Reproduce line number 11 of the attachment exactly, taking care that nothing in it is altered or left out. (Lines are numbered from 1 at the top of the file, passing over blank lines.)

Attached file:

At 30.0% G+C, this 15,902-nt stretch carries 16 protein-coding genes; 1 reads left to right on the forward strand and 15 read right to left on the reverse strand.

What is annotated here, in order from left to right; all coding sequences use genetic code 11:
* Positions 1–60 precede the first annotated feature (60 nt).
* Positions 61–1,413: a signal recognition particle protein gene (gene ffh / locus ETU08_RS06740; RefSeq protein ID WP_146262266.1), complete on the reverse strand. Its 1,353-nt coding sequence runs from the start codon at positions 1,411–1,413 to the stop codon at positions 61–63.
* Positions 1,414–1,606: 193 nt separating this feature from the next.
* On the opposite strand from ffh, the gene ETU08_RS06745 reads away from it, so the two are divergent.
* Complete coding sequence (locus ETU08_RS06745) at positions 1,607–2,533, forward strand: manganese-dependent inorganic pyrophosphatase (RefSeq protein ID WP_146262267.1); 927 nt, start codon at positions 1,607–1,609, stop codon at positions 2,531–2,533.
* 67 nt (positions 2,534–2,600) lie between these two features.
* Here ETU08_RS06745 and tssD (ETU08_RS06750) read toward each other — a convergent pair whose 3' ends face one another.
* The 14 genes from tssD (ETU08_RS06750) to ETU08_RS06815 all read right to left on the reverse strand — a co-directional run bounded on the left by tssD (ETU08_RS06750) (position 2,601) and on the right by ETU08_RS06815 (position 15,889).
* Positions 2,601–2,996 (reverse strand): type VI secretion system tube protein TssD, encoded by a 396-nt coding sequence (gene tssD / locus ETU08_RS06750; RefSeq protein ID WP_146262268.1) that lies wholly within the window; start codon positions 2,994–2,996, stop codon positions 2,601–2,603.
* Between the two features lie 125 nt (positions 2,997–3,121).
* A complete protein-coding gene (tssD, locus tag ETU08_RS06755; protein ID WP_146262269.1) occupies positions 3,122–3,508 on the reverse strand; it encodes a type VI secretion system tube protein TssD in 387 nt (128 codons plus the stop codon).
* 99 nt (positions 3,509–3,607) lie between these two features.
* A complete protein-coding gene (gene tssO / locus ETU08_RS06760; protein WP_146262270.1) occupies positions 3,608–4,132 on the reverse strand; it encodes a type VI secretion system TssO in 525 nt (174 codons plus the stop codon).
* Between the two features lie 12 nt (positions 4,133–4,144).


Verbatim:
* Positions 2,601–2,996 (reverse strand): type VI secretion system tube protein TssD, encoded by a 396-nt coding sequence (gene tssD / locus ETU08_RS06750; RefSeq protein ID WP_146262268.1) that lies wholly within the window; start codon positions 2,994–2,996, stop codon positions 2,601–2,603.